cultivating her carefully constructed lie. "It was a wonderful learning experience."
"I highly doubt that," came a voice from the next office. George Harris stepped
"And who are you?" Mrs. Nivine said, knowing that her efforts were futile.
"You know who I am, Mrs. Nivine," George Harris said in a tone that was barely
hiding contempt. "I am your former boss. Remember me?" he mocked.
Her interviewer looked puzzled. "You're from the embassy?" she asked Harris.
"No," he replied. "I work for Wal-Mart. Mrs. Nivine used to work for me. She
never worked for the U.S. Embassy. Her letter of recommendation is fake." His
voice had a nasty tone to it now. "Her resume is fake."
The interviewer turned to Mrs. Nivine. "Is this true?"
"Never!" Mrs. Nivine said, shaking her head furiously. "I never saw this man in
my life. I never worked for him!"
"I have proof!" Harris practically snarled. He turned to his briefcase. It wasn't
there. Somebody had taken it. "I do!" he protested. Then it hit him like a shock
of lightning. He had taken all the evidence that Nivine had worked for him in his
briefcase. If someone had taken it, he had no proof. Computer files, her old
resume, even her jacket that had been left hanging on the back of her chair was
there. Without it, she might as well have been working for the embassy.
Behind his back, Mrs. Nivine smiled as she saw Margaret wink at her. She was
the one who had taken his briefcase, with all the evidence.
"I'll be back later with proof!" he snarled.
Later, in his office, he thought about what had happened. Who had taken his
briefcase? Why? He turned a question over and over in his mind. Why am I
angry with Lily? What did she do? Then he knew. She had reminded him of his
family. His wife, his three kids, all died by the hands of a serial killer a month or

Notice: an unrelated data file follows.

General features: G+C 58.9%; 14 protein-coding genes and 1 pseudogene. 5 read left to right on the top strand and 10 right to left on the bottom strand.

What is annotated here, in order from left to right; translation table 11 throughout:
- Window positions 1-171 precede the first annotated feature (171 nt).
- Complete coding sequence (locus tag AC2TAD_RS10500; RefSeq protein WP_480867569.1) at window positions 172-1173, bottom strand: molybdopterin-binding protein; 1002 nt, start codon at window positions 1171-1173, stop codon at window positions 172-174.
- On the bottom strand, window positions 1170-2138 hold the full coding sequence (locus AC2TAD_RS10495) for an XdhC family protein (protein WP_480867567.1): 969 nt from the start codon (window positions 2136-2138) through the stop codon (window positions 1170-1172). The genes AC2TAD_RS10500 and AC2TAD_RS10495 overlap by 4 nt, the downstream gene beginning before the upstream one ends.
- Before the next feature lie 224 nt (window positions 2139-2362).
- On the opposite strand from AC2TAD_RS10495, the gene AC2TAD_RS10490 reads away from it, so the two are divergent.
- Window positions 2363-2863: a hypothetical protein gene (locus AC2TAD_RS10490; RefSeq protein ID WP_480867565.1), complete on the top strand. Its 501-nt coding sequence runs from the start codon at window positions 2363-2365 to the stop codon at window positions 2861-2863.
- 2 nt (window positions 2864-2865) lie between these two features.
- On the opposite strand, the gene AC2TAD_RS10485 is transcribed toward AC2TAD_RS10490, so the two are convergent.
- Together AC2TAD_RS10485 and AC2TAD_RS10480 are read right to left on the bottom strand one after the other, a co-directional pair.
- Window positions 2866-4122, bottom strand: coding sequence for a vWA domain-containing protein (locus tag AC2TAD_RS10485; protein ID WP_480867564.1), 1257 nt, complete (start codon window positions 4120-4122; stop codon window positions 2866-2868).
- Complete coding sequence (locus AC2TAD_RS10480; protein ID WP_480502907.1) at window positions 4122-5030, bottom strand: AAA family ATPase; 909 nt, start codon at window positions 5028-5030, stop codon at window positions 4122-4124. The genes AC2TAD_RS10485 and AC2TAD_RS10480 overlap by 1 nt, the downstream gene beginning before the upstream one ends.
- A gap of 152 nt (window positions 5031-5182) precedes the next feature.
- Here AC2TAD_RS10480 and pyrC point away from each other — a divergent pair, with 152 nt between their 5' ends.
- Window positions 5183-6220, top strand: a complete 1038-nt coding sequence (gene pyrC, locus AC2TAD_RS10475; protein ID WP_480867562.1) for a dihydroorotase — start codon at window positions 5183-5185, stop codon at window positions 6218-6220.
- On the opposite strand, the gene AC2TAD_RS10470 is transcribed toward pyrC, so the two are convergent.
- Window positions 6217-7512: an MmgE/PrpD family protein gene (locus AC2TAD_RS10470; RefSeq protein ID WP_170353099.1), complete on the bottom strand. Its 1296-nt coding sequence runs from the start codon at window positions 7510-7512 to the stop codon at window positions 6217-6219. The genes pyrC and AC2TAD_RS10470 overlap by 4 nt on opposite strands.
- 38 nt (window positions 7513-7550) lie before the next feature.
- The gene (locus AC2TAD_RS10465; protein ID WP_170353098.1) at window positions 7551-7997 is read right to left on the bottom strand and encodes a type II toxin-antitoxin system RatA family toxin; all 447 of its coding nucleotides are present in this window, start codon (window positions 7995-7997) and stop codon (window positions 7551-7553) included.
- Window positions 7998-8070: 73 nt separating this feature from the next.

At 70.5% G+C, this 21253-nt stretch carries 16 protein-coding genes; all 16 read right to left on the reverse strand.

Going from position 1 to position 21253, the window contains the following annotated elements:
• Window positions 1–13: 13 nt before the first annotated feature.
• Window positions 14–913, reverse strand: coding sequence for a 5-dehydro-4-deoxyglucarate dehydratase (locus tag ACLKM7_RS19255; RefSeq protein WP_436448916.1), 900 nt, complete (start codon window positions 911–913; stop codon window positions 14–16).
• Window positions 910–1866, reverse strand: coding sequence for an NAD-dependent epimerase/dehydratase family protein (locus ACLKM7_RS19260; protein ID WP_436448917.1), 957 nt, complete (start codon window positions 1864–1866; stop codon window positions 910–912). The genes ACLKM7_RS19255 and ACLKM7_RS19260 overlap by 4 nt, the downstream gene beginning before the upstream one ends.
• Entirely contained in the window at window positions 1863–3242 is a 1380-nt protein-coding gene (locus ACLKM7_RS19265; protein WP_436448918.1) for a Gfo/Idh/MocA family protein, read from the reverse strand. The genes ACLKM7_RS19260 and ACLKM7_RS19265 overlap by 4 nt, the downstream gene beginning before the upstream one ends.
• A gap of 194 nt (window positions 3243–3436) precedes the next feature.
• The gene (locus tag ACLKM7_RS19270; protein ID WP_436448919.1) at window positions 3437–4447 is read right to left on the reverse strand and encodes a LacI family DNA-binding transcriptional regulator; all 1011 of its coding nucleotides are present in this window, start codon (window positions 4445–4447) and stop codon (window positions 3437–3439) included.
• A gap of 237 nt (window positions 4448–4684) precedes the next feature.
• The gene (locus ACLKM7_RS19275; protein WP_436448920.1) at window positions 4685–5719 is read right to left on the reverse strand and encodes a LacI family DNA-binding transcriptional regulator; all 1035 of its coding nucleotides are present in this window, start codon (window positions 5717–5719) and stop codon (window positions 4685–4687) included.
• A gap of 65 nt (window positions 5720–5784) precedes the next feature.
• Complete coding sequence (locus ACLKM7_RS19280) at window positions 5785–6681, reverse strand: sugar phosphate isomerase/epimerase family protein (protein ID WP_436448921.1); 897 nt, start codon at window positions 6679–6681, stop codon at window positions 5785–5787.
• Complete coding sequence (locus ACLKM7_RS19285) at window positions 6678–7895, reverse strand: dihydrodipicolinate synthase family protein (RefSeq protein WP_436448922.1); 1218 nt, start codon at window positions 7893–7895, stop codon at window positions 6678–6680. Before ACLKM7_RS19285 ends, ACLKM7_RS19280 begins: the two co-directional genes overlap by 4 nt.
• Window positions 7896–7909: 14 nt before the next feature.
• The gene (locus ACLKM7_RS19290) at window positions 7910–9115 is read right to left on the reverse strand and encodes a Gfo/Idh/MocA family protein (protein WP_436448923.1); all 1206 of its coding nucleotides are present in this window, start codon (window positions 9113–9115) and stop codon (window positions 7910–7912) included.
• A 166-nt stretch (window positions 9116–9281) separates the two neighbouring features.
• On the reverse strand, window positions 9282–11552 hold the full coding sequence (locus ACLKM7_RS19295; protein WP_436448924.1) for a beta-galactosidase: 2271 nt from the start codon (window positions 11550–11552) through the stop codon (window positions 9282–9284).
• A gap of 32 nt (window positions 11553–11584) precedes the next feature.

two before. His wife, Heather, had had the same red hair, the same loose curls.
The same defiance. He had never forgiven her for dying, and leaving him without
a wife, kids, a family. The very serial killer that had killed her had been her
brother, whom she had known was mentally ill. But she had insisted that he visit
them when George's flight was canceled. He had never forgiven Heather for
letting her brother, whom she had known was dangerous, visit them. It had been
all her fault!
What have I done? He thought desperately, then realized there was nothing he
could do that would repay the debt he owed to Lily Nivine. He had ruined her life,
left her kids to starve, and been absolutely impossible. Just because she reminded
her of Heather! In return, he had openly snarled at her, and given her a letter of
recommendation that was less than recommending. In fact, he had openly
castigated her use of time, her constant 'holidays,' and her lack of experience.
Now wonder she had had to get that person to fake a resume! There was only one
thing he could do for her.
He began typing:
Dear Mrs. Nivine:
Enclosed is a new letter of recommendation. I realized that I have given you the
wrong one. No wonder you couldn't get a job. This one is more flattering.
P.S. I'm sorry for my earlier behavior. It was terribly rude of me. Forgive me.
His anguish was over. His debt had been repaid.
By Leilani Uyehara